“I am mindful not only of preserving executive powers for myself, but for predecessors as well.”

“We are making steadfast progress.”

See my master list of all the homonyms, homophones, and other confusingly similar words I’ve posted to date.


What’s In a Word: Ducks In a Row

I last used this odd saying to my tax adviser. Something about getting my ducks in a row on the deduction for all my medical costs.

I meant that we make sure all is in order, point-by-point. That we have all the receipts, the math correct, each detail addressed.

I survived IRS scrutiny, because all my ducks were in a row.

For English-language learners, hearing someone say they’re getting their ducks in a row must cause terrible confusion. What’s this person do for a living — herd ducks?

Just as confusing must be the expression “it’s raining cats and dogs!” I’ll have to look into that one in another What’s In a Word posting. Someone want to comment on it now?

Getting my ducks in a row

A little tripping around the web turned up the following at wisegeek.com:

“To get one’s ducks in a row essentially means to ensure all of the small details or elements are accounted for and in their proper positions before embarking on a new project. A defense attorney, for example, may spend much of his or her time making sure all of the evidence and witnesses are presented in a precise, effective order.

“When a person is fully prepared for any eventuality and has every element in place, he or she can indeed be said to have his or her ducks in a row.”

To which someone with an amazing amount of knowledge about the phrase ducks in a row posted the following:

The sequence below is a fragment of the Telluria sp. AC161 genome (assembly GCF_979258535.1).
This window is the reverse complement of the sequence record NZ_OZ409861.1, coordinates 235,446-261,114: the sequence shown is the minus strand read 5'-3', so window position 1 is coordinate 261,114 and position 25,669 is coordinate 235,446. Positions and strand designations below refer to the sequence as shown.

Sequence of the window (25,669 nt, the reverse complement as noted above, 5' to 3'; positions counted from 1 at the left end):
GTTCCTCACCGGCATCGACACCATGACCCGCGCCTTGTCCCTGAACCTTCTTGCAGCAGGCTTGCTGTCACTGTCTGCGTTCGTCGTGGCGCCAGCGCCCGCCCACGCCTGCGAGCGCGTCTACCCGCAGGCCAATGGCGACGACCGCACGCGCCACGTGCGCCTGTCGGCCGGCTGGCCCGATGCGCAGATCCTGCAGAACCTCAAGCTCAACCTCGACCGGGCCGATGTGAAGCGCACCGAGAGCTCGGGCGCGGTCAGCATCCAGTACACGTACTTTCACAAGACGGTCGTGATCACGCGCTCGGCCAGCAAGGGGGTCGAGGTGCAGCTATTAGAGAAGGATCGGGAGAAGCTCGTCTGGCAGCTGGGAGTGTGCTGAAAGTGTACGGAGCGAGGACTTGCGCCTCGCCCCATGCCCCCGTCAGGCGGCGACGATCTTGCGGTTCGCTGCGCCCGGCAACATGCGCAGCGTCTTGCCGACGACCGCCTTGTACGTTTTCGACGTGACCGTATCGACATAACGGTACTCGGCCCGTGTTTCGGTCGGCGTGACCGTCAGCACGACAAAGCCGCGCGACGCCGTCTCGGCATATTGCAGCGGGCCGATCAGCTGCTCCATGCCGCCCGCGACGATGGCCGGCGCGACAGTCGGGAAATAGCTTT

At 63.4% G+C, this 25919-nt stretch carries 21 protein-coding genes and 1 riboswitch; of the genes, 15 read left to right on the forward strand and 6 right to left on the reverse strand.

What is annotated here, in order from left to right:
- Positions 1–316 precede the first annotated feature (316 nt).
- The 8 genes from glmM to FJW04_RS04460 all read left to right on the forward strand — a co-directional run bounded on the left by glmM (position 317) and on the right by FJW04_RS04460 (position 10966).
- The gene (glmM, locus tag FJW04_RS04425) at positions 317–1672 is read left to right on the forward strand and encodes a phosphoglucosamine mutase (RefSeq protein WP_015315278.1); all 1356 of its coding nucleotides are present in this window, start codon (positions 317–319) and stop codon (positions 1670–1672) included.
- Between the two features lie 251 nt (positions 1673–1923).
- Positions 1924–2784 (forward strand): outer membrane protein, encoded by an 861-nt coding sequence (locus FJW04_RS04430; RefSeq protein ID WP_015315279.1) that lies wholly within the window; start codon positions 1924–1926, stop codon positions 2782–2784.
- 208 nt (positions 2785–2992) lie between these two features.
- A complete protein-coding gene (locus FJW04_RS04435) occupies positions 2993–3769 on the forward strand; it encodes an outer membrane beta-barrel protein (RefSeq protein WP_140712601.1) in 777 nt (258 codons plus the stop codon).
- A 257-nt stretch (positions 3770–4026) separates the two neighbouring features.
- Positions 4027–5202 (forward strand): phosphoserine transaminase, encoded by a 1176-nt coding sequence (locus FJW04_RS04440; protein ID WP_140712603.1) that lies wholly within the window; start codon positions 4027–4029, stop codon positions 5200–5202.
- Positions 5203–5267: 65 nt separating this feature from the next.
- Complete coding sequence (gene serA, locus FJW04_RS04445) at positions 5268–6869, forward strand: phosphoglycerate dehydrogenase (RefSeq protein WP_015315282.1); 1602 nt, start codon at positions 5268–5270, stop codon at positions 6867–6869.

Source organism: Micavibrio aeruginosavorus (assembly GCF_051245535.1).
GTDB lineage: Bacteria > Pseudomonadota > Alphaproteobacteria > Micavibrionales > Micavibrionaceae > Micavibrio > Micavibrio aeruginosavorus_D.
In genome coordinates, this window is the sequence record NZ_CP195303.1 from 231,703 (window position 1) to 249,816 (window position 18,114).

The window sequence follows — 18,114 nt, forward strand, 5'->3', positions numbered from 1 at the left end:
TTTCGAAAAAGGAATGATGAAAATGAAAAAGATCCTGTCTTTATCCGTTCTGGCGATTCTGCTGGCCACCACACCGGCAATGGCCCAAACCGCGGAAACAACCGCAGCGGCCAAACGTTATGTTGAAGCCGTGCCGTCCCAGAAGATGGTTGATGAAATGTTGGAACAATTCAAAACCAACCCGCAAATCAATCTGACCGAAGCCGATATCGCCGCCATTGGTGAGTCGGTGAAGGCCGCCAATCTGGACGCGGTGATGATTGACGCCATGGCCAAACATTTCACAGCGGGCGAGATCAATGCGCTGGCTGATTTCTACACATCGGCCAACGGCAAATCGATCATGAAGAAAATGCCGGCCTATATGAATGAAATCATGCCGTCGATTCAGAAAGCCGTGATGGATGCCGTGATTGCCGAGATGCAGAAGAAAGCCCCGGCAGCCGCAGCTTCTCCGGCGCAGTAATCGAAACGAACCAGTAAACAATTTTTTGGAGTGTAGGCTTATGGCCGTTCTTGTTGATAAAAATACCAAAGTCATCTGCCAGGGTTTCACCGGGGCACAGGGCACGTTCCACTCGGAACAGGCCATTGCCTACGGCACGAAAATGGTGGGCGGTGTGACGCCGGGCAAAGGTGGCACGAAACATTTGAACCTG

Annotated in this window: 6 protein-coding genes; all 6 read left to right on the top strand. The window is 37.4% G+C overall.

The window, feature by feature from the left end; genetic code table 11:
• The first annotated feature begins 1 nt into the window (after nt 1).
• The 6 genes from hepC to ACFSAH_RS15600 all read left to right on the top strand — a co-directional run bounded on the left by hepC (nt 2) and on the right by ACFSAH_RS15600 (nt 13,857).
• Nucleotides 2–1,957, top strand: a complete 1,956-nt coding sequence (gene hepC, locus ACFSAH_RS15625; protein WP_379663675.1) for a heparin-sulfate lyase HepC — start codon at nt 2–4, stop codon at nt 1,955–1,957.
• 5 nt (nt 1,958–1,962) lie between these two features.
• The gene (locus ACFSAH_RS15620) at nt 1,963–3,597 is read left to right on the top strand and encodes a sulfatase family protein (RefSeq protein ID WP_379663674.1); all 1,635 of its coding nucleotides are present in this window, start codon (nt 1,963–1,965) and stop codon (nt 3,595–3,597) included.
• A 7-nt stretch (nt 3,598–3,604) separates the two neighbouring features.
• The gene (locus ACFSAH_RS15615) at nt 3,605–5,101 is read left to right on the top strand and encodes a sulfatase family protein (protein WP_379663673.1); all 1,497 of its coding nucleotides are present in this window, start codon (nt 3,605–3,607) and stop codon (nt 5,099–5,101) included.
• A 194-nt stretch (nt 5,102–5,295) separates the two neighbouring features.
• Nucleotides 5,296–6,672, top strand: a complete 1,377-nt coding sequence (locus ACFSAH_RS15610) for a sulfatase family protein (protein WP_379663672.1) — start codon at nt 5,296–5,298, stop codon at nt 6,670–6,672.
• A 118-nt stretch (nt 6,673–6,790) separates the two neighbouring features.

Etymologically speaking, your guess as to the origins of this saying is about as good as any other.

There are at least three plausible theories surrounding the origin of “get your ducks in a row,” plus some others which, at least, put up an interesting argument.

Some sources suggest the phrase was not even used in print until the late 1970s, although a magazine article from 1932 did suggest “getting our economic ducks in a row.”

The most popular theory suggests that “ducks in a row” came from the world of sports, specifically bowling. Early bowling pins were often shorter and thicker than modern pins, which lead to the nickname ducks. Before the advent of automatic resetting machines, these “duck pins” would be manually put back into place between bowling rounds.

Therefore, having one’s ducks in a row would be a metaphor for having all of the bowling pins organized and properly placed before sending the next ball down the lane.

Many bowling alleys still offer “duck pin” lanes with smaller bowling balls and shorter pins.

Another theory comes from the world of nature. Mother ducks often corral their young offspring into manageable straight lines before traveling over land or water. Any stragglers or escapees would be noticed as long as the integrity of this line is maintained.

The idea of getting all of one’s ideas or ingredients or team members in one organized line would be similar to a mother duck getting all of her literal ducks in a row.

One concern with this theory is the use of the word ducks, since baby ducks are more correctly identified as ducklings or even chicks. The common expression suggests adult ducks, not necessarily younger ducklings.

There are also sources which argue the “ducks in a row” element refers to a carnival game or two. One popular carnival game involves the player using a small caliber rifle or air gun to knock down moving targets.

Quite often these targets are in the shape of ducks, and a conveyor belt system makes sure the duck targets are aligned in a consistent row.

It is possible that the expression came from the benefit of having all of the targets (ducks) arrive in a predictable and organized order.

A different carnival game uses plastic ducks which float in a water-filled track as players attempt to select the ones with high-value prize codes hidden underneath. These plastic ducks are generally presented in a moving row for easier selection by the players.


My final thought: Mama Duck  inspires us to get everything in order, everyone in his or her proper place, to go confidently out into the world. Not realizing we are all just sitting ducks in a cosmic carnival game.